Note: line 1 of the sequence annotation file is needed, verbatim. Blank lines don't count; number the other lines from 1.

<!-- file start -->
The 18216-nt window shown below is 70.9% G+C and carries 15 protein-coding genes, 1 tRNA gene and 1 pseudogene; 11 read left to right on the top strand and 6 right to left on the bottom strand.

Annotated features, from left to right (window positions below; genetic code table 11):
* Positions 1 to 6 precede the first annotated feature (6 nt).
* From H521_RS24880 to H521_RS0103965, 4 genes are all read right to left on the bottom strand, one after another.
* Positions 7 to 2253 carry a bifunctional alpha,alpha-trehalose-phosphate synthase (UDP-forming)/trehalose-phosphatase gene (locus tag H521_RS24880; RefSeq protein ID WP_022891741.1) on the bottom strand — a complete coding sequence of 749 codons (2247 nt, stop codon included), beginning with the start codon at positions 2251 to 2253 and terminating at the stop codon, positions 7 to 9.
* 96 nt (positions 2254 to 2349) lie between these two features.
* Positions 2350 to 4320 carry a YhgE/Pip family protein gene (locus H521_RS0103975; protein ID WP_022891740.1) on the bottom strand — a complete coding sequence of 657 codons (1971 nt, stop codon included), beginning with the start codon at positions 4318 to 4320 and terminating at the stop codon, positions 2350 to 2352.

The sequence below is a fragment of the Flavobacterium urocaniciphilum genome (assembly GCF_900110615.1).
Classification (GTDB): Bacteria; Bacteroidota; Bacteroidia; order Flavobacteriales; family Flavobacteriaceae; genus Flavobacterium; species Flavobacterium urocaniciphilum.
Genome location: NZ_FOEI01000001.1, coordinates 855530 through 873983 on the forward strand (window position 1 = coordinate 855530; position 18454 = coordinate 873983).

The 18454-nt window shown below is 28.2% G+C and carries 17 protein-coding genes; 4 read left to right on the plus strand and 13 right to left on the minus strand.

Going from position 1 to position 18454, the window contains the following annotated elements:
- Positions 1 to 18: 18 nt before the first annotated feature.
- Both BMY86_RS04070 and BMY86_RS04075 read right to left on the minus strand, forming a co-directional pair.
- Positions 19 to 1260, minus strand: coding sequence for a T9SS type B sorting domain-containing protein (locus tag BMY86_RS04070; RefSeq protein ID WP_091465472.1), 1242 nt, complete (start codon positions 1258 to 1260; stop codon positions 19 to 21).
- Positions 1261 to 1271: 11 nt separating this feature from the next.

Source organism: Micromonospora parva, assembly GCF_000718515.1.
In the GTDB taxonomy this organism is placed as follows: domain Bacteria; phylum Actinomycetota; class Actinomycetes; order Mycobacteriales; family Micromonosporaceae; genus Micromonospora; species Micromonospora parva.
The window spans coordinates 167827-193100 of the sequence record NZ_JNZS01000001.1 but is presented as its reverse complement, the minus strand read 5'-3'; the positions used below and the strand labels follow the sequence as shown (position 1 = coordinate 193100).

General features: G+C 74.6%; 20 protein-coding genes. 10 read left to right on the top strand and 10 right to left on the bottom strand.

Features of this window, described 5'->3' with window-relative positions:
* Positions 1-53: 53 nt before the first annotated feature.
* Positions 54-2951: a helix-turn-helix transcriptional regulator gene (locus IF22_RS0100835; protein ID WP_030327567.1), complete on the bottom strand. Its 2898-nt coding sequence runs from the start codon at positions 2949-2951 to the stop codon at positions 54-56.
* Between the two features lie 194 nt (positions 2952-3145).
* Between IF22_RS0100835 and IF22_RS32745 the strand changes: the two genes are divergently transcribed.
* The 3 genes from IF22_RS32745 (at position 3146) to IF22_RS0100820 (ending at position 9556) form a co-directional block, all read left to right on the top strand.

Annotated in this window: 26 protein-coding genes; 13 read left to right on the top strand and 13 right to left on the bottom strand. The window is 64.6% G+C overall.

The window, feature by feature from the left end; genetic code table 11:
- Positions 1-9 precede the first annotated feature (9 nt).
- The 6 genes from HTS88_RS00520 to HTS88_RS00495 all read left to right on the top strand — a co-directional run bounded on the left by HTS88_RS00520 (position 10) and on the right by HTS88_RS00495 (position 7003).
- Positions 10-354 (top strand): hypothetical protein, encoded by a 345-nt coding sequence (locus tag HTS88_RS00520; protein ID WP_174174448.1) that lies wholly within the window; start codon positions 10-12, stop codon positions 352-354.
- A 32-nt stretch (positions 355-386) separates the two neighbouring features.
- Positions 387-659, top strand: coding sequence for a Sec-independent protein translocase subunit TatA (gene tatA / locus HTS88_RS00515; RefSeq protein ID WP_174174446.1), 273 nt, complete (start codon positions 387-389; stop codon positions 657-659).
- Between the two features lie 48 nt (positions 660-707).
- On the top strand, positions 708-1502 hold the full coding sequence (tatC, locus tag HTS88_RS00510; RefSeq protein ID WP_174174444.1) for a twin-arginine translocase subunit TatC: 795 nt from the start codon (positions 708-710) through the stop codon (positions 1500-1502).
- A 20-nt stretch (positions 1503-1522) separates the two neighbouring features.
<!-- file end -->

The 18216-nt window shown below is 70.9% G+C and carries 15 protein-coding genes, 1 tRNA gene and 1 pseudogene; 11 read left to right on the top strand and 6 right to left on the bottom strand.